Sometimes certain songs become a kind of study. Here are a few that have my attention either because of the composition, mix, or instrumentation.
“Siren” by Samuel Sim was the theme music to the British Home Fires series. A female vocal ensemble layers haunting parts with spare accompaniment from rhythmic strings. This piece opened my eyes to the under-used potential of smaller female vocal ensembles.
“Carol of the Russian Children,” as arranged by the Singers Unlimited, is another enchanting example from a smaller vocal ensemble.
“Appalachia Waltz,” written by Mark O’Connor, was recorded for solo cello by Yo-Yo Ma. It is a magnificent showcase of the virtues of a bowed instrument. I can’t imagine arranging it for, say, piano with nearly the same beauteous effect.
I’m not closely familiar with the band Joseph, and honestly I do not entirely like the ethos of their music, but “Green Eyes” is a riveting rock song. Without sounding dated, the verses evoke vintage jukebox and then blow up into an explosive chorus, which despite its hugeness feels wide and spacious, even empty. The performance of the vocalist is dynamite.
At first I thought this song was an example of mix, performance, and instrumentation saving an average melody. But then I heard Joseph's performance with just two vocalists and an electric guitar, and they still really delivered.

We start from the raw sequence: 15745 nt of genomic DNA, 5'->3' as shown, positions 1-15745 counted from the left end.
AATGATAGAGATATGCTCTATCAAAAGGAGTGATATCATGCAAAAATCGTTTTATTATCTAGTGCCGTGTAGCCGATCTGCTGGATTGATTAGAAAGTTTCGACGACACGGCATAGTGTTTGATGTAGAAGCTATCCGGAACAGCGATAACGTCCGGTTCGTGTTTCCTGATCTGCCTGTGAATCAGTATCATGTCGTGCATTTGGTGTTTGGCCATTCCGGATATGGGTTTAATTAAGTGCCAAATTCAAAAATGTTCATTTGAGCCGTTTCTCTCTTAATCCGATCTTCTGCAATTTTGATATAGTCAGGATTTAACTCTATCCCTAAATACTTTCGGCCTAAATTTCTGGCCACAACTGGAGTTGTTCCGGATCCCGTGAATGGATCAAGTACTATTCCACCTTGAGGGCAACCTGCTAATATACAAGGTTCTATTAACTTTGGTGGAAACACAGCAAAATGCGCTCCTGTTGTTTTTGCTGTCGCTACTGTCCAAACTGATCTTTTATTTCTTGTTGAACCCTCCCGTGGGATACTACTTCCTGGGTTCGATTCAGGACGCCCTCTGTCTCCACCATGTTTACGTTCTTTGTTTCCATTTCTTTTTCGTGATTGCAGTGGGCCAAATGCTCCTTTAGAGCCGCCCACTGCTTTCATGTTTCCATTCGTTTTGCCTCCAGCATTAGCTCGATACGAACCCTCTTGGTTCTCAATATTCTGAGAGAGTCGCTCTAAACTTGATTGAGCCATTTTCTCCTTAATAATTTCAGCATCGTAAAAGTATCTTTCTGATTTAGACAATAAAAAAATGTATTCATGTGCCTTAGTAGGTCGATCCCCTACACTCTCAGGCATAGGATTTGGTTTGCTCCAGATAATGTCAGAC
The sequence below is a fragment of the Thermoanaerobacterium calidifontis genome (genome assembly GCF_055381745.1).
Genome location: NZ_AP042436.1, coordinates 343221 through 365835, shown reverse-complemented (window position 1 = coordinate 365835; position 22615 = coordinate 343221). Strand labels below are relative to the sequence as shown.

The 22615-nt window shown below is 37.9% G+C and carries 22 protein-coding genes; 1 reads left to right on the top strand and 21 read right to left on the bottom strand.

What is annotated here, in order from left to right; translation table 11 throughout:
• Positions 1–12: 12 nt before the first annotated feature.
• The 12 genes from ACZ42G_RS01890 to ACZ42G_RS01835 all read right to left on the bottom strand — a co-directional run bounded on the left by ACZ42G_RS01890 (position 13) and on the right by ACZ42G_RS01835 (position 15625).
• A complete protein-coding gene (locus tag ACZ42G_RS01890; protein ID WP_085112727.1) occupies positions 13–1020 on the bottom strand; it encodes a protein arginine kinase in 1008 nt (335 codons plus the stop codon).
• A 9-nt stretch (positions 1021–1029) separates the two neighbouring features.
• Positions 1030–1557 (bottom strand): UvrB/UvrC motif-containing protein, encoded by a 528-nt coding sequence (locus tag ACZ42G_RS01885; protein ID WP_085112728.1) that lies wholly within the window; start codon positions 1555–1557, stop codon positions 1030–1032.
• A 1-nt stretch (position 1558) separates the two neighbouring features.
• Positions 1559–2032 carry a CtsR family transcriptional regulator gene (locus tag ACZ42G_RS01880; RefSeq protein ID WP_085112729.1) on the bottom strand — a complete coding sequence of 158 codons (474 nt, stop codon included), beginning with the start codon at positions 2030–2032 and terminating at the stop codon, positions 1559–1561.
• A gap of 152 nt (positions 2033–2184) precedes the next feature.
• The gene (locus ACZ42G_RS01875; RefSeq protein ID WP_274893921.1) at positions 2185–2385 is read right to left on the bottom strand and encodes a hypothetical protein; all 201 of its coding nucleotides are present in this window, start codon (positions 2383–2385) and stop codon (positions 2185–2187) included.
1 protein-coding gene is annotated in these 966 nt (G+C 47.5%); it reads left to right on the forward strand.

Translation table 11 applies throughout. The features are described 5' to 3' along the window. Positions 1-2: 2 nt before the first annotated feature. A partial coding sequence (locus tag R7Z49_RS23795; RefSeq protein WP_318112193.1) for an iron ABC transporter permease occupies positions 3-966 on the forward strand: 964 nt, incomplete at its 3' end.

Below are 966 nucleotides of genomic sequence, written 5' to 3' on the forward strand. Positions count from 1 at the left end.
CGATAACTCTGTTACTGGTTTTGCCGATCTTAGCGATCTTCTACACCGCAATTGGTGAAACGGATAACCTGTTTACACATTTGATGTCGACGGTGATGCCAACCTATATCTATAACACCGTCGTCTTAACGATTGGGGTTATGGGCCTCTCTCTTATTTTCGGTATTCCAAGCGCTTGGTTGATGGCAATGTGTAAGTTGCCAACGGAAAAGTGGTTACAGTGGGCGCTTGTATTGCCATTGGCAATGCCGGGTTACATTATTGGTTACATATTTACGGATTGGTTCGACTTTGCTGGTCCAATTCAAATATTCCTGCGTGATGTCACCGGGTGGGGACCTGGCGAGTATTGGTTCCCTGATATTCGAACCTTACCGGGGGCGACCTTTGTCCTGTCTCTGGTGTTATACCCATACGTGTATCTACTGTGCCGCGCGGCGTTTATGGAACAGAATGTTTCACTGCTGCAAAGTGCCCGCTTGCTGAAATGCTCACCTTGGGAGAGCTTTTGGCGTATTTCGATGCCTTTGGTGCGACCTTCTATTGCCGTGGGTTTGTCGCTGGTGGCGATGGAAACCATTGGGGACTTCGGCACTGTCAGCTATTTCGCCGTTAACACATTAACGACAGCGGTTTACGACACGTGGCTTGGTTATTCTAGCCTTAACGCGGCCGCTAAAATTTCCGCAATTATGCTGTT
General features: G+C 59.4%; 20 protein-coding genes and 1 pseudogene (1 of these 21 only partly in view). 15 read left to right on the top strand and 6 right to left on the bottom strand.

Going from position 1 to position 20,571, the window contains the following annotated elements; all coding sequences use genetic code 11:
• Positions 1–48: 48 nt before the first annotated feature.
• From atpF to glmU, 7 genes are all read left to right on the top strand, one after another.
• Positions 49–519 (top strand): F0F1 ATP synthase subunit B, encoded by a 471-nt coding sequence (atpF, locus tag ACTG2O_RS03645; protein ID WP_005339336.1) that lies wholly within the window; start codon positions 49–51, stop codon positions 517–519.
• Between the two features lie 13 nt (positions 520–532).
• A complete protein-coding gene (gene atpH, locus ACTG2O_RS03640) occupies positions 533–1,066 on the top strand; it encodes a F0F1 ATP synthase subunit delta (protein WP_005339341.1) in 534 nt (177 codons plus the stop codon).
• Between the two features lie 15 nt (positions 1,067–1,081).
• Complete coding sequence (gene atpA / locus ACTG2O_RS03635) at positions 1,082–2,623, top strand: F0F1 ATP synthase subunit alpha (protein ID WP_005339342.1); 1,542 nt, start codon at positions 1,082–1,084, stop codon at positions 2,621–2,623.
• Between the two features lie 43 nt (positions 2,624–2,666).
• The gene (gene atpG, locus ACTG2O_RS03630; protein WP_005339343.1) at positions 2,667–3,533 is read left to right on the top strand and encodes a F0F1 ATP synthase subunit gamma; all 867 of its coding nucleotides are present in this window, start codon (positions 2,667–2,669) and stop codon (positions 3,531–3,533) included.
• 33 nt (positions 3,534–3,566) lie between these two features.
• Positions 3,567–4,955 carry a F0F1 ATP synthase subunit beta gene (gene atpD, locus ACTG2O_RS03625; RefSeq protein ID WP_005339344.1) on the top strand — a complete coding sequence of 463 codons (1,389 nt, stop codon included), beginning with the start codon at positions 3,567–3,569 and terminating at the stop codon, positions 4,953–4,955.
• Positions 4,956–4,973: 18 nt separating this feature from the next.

Rachmaninoff thrashed me in college with his Op. 33, No. 2 etude in C Major for piano. It starts innocently with short C major arpeggios but then vaults into Phrygian mode by superimposing A-flat harmony over the theme. Or, maybe it's just a direct modulation to A-flat major. At least, not having studied advanced music theory, that's the best sense I can make of the tonality.
“Phrygi - what?”
If you’ve ever studied music, you probably played the eight white keys on the piano from C to C. That’s the famous “Do - Re - Mi” major scale. If you play all the white keys from A to A, you create a minor scale. Compositions may be written in either major or minor, but there are many other patterns they can follow.
For example, “Scarborough Fair” could be written in A minor, but you wouldn’t actually play only the white keys from A to A. You would swap the sixth white key for a black key (F becoming F-sharp). When you sit down and play the A minor scale with that change, you are now playing not a minor scale but another type of scale called a mode. This particular mode is the Dorian mode. (“Siren,” above, also has Dorian elements.)
Now, if you instead change the minor key by lowering the second note, you create the Phrygian mode. This is the pattern that much of Rachmaninoff’s etude seems to follow, at times shifting to other tonalities.
Like a flip book, this piece comes alive with velocity. The profusion at 1:36 almost makes me see colors.
(If you have studied advanced music theory, feel free to update me with better analysis.)
These pieces as well as several others are in a small eclectic playlist called “Songs That Fascinate Me.”